I think the Pirates are heading in the right direction with the addition of Carlos Santana.
Is this move going to lead to a winning season in 2023? Probably not, unless the league would have allowed the Pirates to also bend the standard roster rules all year.
Is this move going to single-handedly lead to younger players having successful big league futures? Definitely not.
Santana will raise the tide. He will improve the clubhouse atmosphere, so that the younger players can relax. He will provide stability in the middle of the lineup. He will provide stability on the field at first base.
That stability will allow some players the room to grow on their own — knowing that they don’t have to be the stable player on the roster. The idea that Ke’Bryan Hayes, Oneil Cruz, or any other young player would magically grow into a Santana-type player to lead this organization was always an idea that put an immense amount of pressure on those young players.
Santana didn’t come up with that pressure to do it all. He had Travis Hafner on his team in those young days, along with other veterans like Orlando Cabrera. Santana wasn’t expected to immediately be the player he is now, back then.
Likewise, the young, high-upside guys in Pittsburgh’s system right now won’t just turn into a Carlos Santana-level player. They will need examples of how to be that player, and they will also need lower-pressure situations to allow them to develop into that player. Santana can provide both.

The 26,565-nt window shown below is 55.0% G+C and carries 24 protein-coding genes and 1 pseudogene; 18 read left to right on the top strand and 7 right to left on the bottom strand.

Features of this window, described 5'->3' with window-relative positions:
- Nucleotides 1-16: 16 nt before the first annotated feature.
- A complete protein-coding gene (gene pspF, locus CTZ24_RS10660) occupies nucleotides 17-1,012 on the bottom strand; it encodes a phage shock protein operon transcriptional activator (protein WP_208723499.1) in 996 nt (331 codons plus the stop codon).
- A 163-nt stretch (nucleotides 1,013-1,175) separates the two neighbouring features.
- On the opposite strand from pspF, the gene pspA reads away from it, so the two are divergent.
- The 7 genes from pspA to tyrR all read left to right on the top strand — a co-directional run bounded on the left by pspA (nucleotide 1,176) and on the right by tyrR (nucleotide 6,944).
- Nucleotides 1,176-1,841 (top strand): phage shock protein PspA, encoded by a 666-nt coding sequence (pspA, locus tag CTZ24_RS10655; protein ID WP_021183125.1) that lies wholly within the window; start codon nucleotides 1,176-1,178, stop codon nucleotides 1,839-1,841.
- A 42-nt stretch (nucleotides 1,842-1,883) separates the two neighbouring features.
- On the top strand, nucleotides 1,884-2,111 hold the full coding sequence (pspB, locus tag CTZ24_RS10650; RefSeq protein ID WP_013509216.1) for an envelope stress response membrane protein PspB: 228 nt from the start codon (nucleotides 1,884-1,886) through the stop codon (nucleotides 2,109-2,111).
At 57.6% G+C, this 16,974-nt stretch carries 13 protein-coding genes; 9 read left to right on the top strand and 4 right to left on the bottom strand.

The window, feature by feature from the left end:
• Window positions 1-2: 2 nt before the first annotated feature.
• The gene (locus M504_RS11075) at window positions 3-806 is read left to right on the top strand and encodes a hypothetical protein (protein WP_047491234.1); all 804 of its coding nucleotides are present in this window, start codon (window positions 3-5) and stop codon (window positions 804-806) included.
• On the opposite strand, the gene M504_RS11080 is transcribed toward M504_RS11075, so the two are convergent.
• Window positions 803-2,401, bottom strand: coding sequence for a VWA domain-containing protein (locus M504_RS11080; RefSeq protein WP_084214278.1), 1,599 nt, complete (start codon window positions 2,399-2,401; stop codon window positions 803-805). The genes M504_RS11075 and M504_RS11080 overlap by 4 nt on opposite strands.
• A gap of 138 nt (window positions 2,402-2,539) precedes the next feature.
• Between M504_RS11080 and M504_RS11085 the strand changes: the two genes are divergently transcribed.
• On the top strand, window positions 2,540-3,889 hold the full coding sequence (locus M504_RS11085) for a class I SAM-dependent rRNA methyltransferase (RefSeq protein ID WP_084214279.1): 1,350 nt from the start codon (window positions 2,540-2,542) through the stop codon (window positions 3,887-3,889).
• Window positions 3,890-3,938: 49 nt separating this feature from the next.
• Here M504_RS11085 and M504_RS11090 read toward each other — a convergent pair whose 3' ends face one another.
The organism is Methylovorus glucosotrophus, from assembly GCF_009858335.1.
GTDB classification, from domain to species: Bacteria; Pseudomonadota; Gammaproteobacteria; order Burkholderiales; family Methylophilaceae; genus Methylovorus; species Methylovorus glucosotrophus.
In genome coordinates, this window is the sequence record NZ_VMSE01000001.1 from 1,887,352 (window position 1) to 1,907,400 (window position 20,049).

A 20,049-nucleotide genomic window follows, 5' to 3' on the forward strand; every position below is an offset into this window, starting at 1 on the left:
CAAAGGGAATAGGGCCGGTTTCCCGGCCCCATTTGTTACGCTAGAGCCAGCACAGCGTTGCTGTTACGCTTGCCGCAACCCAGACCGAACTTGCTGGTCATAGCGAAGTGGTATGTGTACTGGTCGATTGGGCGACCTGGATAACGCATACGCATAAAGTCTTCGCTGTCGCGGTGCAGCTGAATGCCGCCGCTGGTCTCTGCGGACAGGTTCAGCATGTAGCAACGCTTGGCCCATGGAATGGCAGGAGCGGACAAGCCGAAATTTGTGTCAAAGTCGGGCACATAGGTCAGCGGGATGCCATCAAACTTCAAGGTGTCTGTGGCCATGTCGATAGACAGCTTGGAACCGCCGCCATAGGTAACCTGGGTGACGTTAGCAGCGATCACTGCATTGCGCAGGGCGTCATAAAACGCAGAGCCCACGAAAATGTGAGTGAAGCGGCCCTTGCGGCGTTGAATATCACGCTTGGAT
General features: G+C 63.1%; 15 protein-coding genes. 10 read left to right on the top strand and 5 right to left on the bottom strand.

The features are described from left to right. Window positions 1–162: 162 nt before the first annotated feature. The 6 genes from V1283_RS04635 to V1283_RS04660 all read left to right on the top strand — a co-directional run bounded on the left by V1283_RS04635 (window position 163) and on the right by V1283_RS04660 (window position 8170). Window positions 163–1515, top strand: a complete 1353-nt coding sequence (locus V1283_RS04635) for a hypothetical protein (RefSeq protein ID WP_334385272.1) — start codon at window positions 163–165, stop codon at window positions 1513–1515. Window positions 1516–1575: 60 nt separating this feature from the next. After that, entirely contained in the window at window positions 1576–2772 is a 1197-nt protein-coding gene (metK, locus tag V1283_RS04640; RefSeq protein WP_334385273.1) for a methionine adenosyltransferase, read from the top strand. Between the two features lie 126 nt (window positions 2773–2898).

This move won’t single-handedly change things for the Pirates. It is a huge step in the right direction, for many reasons.
The main positive: For the first time in Ben Cherington’s rebuild, the focus is shifting toward adding talent at the MLB level.
Tim started Pirates Prospects in 2009 from his home in Virginia, which was 40 minutes from where Pedro Alvarez made his pro debut in Lynchburg. That year, the Lynchburg Hillcats won the Carolina League championship, and Pirates Prospects was born from Tim's reporting along the way. The site has grown over the years to include many more writers, and Tim has gone on to become a credentialed MLB reporter, producing Pirates Prospects each year, and will publish his 11th Prospect Guide this offseason. He has also served as the Pittsburgh Pirates correspondent for Baseball America since 2019. Behind the scenes, Tim is an avid music lover, and most of the money he gets paid to run this site goes to vinyl records.